hashimoto and celiac markers are all completely zero, which is good! however, i’ve been off gluten for about 2 weeks before the blood-tests, but as i read somewhere this is not important for the antibody tests alone, just for the colon biopsy (gluten/celiac antibodies last up 6 months, right?). i tested gliadin IgG and IgA, plus Transglutaminase IgA (as recommended by the lab doc).

    furthermore, my TSH and fT4 are basically unchanged compared to the last test 3 months ago (TSH 2.5). this is while taking IOSOL in a dosage of mostly 1.8 – 5.4mg/day. i can’t go higher yet, because of the persistent bomide acne.

    other test results:
    CRP -> 0
    Ferritin -> 120ug/L (12ug lower than last time)
    Anti-CCP and RF -> minimal/unsuspicious
    Total IgE (food allergies) -> slightly elevated

    i actually have several food allergies, which are a significant contributor to my fatigue day to day – maybe even the main cause of all my energy and recovery problems (?). i’m still sorting out what foods exactly are the culprit. root cause is most likely my pollen and grass allergy, for which i show several cross-reactions like carrots, banana, cucumber, some nuts (almonds, cashews, walnut), and eggs. those are just the ones i registered in the last few months because of the oral or digestive symptoms they create. and i also get tired and lethargic from milk and wheat (or gluten). additionally, all dairy products immediately create RA symptoms in the left knee which fade away after a few days of stopping dairy (luckily). i would say leaky gut and leaky blood-brain barrier is pretty obvious according to my reactions.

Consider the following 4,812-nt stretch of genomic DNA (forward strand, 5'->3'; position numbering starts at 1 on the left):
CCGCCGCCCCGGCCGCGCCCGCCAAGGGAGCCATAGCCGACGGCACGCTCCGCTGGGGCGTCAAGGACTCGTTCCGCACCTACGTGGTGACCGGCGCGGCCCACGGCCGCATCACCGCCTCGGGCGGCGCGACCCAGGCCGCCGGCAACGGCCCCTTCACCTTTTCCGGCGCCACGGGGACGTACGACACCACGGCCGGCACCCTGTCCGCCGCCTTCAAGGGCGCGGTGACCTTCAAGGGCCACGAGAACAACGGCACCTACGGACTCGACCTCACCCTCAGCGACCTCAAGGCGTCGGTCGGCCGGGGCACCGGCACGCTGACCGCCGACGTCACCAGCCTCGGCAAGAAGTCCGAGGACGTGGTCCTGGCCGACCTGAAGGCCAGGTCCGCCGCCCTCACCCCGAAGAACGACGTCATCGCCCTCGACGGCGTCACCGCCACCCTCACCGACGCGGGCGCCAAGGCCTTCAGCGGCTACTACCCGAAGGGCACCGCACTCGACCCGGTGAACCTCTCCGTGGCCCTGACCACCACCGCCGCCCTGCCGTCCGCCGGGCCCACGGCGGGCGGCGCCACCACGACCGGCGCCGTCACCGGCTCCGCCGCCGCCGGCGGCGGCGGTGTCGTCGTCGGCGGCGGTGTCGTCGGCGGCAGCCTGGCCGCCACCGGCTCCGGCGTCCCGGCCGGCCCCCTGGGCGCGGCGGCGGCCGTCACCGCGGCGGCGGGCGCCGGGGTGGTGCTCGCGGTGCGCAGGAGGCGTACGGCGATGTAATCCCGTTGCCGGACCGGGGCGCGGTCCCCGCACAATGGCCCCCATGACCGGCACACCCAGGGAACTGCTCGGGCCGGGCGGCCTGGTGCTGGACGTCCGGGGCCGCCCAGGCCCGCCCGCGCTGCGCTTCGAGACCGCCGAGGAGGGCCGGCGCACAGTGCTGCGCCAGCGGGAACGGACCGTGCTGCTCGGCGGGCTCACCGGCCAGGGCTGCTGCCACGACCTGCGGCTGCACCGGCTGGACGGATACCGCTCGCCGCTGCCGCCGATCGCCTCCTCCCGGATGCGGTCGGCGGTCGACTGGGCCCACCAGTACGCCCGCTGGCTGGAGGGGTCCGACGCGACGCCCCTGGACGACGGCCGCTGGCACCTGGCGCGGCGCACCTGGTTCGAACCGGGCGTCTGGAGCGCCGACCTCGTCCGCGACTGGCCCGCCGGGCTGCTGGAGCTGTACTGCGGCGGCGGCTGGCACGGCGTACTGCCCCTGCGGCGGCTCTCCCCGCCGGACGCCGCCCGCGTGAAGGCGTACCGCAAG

but now comes the kicker, and the mystery of the month:

    my D3 three month ago (while on 5kIU D3) = 81nmol
    my D3 today, after upping the dosage to 10kIU right after the first test AND sunbathing for an hour at least 3x a week = 62nmol!!!

    What The Eff? i’m doubling the D3 dosage to a rather high 10’000IU/d and sunbath as much as i can and the D3 level drops like 20nmol and becomes clearly deficient??

    as i can “feel” the 10kIU working from the slight neurotransmitter-boost the D3 generates within half an hour after taking it, i have to assume it’s not the D3 supplement that is not working. right now, i actually suspect the lab has messed up, because after complaining to the lab like “wtf, can’t be!”, they re-tested both samples under controlled conditions and had to correct the first level down from 81 to 61nmol! the second sample stayed the same. so, all in all, i doubled the D3 dosage, and sunbathed a lot (admittedly not over noon, but usually at around 3PM @ 47°N), and stayed exactly where i was, which is deficient.